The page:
I made new countertops for my kitchen using a butcher block slab I bought from Ikea. This was a fairly easy and inexpensive remodel and a big upgrade from the old formica that came with the house. I hope you find some inspiration to do your own.
Step 1: Tools and Materials
Step 2: Cut the Butcher Block to Size
I started the project by measuring for my cuts. I then secured a straight edge guide to run my circular saw along and made my cuts. I also changed out my standard circular saw blade for a fine toothed blade for a super nice, clean cut. The large block was held up off the ground and supported by 2x4's.
Step 3: Sand the Slabs
I next worked my way to to 320 grit and sanded the slabs smooth with my orbital sander.
Step 4: Stain
Before I stain wood, I use a wood conditioner. This helps to even out the color and create a much more even stain coat. As for the stain, I chose walnut for this project. The longer you leave it on, the darker your stain will be.
Step 5: Seal and Finish
I put a lot of time into researching sealers and finishes for these counters because I really wanted to protect them well. To protect these countertops (especially against water and moisture), I chose to seal them with several applications of Waterlox.
I started by sealing the bottoms and sides with two coats of the Waterlox Original, letting them dry for 24 hours in between coats. I started by using a paint pad but ultimately ditched that and just used a good quality paint brush for the tops.
The tops needed more protection than the bottom. I started this step by applying two coats of Waterlox Original, with 24 hours of drying in between. I also sanded each coat before applying the next with a piece of super fine steel wool.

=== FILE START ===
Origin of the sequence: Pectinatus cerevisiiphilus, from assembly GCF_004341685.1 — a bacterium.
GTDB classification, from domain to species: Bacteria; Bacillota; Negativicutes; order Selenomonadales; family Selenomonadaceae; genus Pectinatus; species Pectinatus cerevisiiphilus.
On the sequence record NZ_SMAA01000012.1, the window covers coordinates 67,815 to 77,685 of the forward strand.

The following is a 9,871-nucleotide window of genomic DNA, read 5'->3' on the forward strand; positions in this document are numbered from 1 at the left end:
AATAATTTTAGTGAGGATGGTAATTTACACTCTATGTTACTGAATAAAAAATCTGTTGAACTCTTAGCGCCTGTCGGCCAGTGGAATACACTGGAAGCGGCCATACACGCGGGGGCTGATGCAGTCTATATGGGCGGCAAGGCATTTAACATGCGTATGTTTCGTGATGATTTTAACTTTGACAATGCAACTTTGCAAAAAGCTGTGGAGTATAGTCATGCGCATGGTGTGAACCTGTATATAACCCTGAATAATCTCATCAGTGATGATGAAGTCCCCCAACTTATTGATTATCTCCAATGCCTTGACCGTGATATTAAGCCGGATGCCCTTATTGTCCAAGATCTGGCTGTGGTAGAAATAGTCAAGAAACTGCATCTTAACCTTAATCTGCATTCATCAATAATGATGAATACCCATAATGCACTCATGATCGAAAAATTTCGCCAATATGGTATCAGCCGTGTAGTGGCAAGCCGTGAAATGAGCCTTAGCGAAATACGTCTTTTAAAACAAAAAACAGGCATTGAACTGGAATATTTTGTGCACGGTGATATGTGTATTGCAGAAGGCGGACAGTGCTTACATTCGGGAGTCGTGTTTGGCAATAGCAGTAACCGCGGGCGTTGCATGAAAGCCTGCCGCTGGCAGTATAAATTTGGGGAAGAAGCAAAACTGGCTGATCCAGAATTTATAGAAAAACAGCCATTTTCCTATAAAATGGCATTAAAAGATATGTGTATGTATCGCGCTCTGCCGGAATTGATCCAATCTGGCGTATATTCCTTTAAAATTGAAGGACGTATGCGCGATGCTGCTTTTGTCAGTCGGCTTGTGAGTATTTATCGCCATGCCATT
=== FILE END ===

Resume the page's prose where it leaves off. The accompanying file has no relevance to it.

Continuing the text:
I wanted the countertops to have more of a matte finish, so I used a mixture of 50/50 Waterlox Original and Waterlox Satin Finish for the last two coats of sealing - for a total of 4 coats.
Step 6: Installation
I removed the old formica tops and slid the new ones in place. I used shims to make the tops completely level.
To secure them, Ikea conveniently provided some angle bracket hardware and screws. I pre-drilled the holes and then screwed one side to the cabinet base and then one side to the countertop.
To make sure I didn't cut too deep, I used painters tape to make a depth guide on my drill bit.
Step 7: Caulk the Edges
The last step to completing the countertops was to caulk the edges. We'd been wanting to add a backsplash so I added the tile backsplash before finishing with caulking the seams. And with that, the countertops were complete!
Step 8: Enjoy Your New Countertops!
Such an improvement! For more detailed instructions on the countertops, be sure and watch the video. I hope this inspires you and I'd love to see pics of your countertops if you decide to make your own!